The Nasty Yellow Bird
"Arrgh!" screamed Bill, and he jumped from the platform and ran deep into the woods.
Ed looked after Bill and noticed he had left his steak behind. Ed took the steak in one hand and strolled
towards the direction that Bill appeared to have gone towards. Rons ran to Ed and begged him to bring back the
Ron of the ancient prophecies. Ed merely tapped his nifty hat and said, "I have my duties." And he walked on.
Several hours into his walk, Ed stopped walking. He was starting to notice that he had not found Bill yet.
"Bill," said Ed. There was not much of a response, although a bird fell out of a tree, and got back into the
tree. Ed looked at the bird and noticed that it had yellow feathers. Ed took out his bird journal and made a note
about a yellow feathered bird. Then the yellow feathered bird fell out of the tree again, and squawked loudly. The
bird then proceeded to march towards Ed, and soundly bit him on the foot.
"Bird!" yelled Ed. Ed kicked the bird away, and the bird charged his foot again and bit it more thoroughly
the second time.
"Bird!" cried out Ed again. He glared at the bird. The bird smiled at him, and strutted off. Ed stared after
the bird, not understanding what he had done to deserve such treatment. Ed decided to stalk the bird and wring its
little neck. He then planned to dry it, press it and keep it in his book of birds. He usually ground the legs up into a
fine power to put on salads. He stalked.
The bird strutted onwards. Periodically the bird would glare at him again, and stick its tongue out at Ed.
Ed did not approve of this bird, and wasn't sure if he wanted the yellow bird in his book of birds.
Then the bird stopped in its place, and stared off to the right, as if in contemplation. Ed got the idea that
this was an opportunity. He leaped into the air to pounce on the bird. As he hit the ground he grabbed the bird, and
it let out a tremendous squawk. Then it bit him on the nose. Then the natives came out from behind the bushes.
"Koopa - koopa!" shouted one man. The bird responded and released the nose of Ed.
"Koopa - koopa?" mumbled Ed. The bird responded and regrabbed his nose.
"Koopa - koopa!" shouted the man. The bird let go again.
"Uh," said Ed, "Hello?"
"Koopa - koopa!" shouted all the men at him. The bird slipped from his fingers and began to do an
elaborate dance. All the men began to shout words in time with the dance of the bird. The bird danced around Ed a
dozen times, and finished by doing a complicated jig on the back of his head. Ed continued to lay with his face to
the ground throughout this whole ritual, so the bird wouldn't gouge an eye out with a claw.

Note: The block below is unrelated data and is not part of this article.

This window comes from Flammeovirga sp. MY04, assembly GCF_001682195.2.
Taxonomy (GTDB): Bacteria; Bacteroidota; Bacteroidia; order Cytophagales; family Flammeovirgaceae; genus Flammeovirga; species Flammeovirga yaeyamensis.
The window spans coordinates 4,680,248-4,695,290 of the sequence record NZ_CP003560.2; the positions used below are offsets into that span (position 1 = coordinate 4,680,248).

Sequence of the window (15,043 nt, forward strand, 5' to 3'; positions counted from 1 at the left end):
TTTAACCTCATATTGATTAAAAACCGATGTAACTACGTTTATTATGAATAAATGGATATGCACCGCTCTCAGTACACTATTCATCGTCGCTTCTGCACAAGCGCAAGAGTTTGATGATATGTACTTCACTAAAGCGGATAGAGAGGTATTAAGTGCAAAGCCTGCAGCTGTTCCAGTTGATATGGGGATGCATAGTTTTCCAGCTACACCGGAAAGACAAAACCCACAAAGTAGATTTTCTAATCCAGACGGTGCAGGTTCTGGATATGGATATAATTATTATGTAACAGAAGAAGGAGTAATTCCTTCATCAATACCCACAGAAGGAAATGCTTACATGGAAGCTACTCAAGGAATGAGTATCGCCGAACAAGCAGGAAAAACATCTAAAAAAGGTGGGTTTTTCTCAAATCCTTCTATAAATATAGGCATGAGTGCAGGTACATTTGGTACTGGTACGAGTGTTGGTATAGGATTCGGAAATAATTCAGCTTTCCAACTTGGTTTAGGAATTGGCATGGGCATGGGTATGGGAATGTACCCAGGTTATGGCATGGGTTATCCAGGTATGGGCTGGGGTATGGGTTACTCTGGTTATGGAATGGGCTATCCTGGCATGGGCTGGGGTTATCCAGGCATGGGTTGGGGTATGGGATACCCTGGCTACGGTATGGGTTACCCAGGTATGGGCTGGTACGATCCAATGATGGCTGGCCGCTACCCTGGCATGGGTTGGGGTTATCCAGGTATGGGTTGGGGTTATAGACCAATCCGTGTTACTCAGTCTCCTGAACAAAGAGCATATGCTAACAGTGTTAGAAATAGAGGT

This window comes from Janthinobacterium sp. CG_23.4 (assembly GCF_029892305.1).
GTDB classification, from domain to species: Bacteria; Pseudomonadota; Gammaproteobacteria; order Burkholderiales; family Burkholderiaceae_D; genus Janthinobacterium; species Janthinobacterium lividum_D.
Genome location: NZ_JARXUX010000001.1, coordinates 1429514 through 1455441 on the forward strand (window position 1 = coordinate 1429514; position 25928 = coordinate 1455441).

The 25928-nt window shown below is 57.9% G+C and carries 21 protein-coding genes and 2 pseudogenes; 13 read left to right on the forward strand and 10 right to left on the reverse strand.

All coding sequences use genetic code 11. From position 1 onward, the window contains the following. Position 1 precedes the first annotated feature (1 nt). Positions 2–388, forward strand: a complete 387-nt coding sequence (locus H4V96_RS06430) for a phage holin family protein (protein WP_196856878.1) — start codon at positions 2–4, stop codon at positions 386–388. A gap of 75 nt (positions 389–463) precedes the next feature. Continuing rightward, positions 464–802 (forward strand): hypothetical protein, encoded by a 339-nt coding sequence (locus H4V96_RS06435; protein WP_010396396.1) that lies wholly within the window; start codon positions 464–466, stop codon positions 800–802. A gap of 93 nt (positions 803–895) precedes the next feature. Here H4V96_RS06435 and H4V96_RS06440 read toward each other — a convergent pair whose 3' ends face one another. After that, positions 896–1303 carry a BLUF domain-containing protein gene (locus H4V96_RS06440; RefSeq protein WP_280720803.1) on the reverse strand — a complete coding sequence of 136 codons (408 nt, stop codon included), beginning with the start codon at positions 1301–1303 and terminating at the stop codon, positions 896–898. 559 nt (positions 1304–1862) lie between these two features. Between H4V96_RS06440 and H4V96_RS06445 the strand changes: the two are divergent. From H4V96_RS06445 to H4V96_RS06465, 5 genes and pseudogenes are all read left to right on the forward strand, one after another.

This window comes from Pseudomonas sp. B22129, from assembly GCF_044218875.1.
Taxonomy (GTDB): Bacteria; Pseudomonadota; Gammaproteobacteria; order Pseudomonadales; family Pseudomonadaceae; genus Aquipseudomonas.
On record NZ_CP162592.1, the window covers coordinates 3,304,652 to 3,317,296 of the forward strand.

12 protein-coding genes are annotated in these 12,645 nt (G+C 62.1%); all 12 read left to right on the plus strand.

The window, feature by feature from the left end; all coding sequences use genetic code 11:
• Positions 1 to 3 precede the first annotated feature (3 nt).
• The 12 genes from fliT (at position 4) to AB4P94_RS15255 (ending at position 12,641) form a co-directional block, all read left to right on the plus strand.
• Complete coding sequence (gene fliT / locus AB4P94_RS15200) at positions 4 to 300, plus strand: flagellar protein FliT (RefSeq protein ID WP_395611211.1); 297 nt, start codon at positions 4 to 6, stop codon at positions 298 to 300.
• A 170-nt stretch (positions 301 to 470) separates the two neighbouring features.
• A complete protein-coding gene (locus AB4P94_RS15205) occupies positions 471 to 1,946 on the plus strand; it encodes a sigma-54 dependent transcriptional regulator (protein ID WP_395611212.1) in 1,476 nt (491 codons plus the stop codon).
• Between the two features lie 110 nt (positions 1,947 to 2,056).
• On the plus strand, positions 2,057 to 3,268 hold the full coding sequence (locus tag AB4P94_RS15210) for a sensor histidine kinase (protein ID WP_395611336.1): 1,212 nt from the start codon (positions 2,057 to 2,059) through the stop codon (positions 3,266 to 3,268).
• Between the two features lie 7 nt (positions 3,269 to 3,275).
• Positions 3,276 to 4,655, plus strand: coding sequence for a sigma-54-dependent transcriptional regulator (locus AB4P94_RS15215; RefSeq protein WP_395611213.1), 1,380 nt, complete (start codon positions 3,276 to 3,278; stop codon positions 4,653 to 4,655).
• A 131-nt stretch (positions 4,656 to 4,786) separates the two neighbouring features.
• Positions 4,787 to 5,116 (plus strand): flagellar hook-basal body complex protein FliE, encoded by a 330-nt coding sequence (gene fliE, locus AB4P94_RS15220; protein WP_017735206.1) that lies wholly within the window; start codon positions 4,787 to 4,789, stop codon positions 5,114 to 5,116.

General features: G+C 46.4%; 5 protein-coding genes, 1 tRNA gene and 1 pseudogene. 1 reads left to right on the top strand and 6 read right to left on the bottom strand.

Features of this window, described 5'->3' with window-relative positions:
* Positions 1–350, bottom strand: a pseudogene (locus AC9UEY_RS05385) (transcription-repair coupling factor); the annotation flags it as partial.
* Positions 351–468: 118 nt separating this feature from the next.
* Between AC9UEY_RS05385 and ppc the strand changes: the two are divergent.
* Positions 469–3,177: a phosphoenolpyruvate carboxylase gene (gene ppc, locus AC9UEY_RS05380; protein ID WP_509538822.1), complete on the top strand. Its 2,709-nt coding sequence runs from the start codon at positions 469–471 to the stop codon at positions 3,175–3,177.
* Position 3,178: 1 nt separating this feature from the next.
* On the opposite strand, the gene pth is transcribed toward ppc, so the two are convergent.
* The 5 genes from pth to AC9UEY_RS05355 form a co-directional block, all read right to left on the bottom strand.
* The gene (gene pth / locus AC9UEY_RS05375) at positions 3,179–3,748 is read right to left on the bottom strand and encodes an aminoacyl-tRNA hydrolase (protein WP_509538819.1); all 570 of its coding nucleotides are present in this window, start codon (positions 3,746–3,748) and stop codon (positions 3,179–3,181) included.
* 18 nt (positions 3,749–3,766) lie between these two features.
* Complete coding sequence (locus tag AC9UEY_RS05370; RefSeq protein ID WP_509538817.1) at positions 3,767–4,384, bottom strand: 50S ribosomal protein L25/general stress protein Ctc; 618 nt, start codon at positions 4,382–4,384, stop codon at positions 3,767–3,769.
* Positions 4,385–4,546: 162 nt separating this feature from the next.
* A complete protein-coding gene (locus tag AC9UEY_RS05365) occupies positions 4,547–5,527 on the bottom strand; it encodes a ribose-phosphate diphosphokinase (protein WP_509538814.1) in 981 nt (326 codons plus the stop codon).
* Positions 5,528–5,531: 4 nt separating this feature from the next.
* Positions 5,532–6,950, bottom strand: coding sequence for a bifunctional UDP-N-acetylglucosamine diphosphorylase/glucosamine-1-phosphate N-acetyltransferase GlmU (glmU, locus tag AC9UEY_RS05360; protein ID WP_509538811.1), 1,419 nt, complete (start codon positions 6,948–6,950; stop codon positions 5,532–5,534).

"Koopa - koopa!" shouted the man. The bird stopped dancing and flew away. The men got closer around
Ed. They wore yellow leopard skin outfits and held little spears with yellow birds painted up and down them. The
apparent leader had a large feather hat on. The leader then pointed at Ed's nifty hat.
"Koopa," stated the man as he pointed.
Ed smiled and pointed at his hat. Ed was proud of his hat, and after all the effort it took to find that
morning, he was pleased to see that someone else appreciated his effort.
"Koopa," stated the man a bit louder as he pointed.
Ed smiled and pointed at his hat again. "Rubber chicken," he said. And on those words, all the men drew in
"Rubber chicken," the men all chorused and began to bow and worship him. This pleased Ed, he hoped
that like Bill had, he would get special treatment and lots of steaks.
Then the leader stepped up from the men and walk towards Ed. He embraced Ed with strength. The leader
took his feather hat off and put it on Ed's hat, above the rubber chicken. He smiled and shook Ed's hand. Ed shook
his hand back, to show that he was still alive.
The men then led him through the woods for a while, until they came to a clearing with some stone tables
in it. Another man was already in the clearing, dicing up the yellow bird they had seen earlier. Apparently Ed was
going to have the privilege of eating the bird. Ed wasn't about to complain too much, even if it wasn't steak.
Ed sat down at the table in the clearing of the woods, and nibbled on the leg of the bird. Then he chewed
on the innards. It was all quite good bird meat. When nobody was looking, Ed slipped one of the nicer looking
feathers into his bird book.
After a good deal more eating drinking and shouting by everyone, the mood changed. The men started to
slowly chant "Koopa - koopa" over and over again. From behind a tree, a tribal princess emerged. She also was
wearing a rubber chicken on her head.
The "koopas" got louder and louder. The princess began to do a dance very similar to that of the bird. Ed
hoped several things. One that she wasn't going to dance on his head, and also that he wasn't going to be required to
bar-be-que her up and eat her. The "koopas" did not stop, even as he thought those things. This did make thinking